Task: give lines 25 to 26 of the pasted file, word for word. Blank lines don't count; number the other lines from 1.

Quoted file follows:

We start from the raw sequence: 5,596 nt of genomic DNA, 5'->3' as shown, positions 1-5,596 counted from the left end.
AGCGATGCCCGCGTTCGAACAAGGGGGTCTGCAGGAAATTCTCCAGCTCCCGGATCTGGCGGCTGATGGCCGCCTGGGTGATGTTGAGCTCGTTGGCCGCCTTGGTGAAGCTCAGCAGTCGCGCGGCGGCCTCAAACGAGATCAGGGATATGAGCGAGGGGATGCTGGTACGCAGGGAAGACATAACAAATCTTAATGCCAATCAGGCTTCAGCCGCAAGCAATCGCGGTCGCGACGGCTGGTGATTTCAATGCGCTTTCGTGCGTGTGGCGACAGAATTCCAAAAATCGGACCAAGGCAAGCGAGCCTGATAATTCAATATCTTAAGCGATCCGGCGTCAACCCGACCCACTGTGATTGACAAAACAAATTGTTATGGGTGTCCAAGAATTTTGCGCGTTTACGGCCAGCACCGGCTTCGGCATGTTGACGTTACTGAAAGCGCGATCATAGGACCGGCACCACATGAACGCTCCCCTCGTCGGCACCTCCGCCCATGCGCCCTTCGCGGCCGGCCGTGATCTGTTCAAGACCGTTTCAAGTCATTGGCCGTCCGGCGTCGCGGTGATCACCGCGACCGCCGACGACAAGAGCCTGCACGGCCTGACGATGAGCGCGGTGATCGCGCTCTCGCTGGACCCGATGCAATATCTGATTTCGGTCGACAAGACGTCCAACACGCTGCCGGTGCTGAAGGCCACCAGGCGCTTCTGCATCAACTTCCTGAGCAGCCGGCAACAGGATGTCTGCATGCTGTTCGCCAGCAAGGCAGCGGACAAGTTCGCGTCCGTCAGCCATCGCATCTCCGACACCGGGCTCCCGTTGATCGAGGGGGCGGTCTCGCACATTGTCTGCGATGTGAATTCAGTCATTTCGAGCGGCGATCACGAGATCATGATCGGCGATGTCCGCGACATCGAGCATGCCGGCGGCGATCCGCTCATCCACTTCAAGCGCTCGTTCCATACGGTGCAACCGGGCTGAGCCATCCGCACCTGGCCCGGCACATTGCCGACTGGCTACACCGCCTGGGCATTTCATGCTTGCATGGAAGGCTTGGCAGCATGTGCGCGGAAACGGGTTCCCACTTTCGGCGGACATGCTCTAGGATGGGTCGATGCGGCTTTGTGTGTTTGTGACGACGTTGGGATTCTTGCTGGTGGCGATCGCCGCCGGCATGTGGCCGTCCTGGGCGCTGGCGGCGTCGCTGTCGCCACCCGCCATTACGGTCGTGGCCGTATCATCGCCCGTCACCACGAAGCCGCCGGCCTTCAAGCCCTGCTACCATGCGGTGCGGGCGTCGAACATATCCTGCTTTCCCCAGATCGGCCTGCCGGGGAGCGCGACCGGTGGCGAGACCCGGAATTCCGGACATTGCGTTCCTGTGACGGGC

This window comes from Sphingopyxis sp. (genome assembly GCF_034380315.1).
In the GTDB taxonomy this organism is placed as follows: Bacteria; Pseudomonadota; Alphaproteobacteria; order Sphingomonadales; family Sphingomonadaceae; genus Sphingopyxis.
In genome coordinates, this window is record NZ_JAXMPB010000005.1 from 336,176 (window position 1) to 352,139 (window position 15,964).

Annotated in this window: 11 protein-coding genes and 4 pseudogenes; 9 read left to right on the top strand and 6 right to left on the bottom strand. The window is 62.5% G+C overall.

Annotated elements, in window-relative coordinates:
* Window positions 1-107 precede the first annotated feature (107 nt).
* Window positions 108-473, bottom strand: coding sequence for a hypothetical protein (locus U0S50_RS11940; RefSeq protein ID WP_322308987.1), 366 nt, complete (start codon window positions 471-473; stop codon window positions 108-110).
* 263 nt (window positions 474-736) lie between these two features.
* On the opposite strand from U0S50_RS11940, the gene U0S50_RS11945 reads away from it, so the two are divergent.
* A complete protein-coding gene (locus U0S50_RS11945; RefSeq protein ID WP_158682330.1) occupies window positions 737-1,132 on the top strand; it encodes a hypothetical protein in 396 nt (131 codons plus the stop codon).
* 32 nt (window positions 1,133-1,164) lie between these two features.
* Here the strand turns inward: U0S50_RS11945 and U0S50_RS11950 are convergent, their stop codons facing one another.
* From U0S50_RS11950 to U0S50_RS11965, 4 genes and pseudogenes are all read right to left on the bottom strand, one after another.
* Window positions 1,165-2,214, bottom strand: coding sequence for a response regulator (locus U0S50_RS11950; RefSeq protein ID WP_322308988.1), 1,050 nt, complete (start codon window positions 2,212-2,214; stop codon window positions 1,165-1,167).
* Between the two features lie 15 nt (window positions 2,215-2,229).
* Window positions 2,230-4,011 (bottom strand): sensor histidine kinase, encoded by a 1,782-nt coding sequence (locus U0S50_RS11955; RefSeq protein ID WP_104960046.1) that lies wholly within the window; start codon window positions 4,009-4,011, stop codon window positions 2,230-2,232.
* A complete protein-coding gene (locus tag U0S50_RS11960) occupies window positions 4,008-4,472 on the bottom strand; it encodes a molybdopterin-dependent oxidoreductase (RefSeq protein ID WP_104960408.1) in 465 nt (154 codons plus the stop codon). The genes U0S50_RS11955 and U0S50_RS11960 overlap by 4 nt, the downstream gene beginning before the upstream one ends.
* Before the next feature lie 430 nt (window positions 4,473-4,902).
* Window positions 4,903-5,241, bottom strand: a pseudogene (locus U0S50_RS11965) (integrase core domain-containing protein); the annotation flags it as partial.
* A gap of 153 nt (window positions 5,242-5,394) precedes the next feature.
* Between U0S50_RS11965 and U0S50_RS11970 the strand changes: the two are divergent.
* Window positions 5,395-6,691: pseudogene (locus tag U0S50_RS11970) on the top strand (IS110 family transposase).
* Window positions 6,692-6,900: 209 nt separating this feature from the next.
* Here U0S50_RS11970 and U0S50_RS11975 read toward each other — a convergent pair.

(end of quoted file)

* Window positions 6,692-6,900: 209 nt separating this feature from the next.
* Here U0S50_RS11970 and U0S50_RS11975 read toward each other — a convergent pair.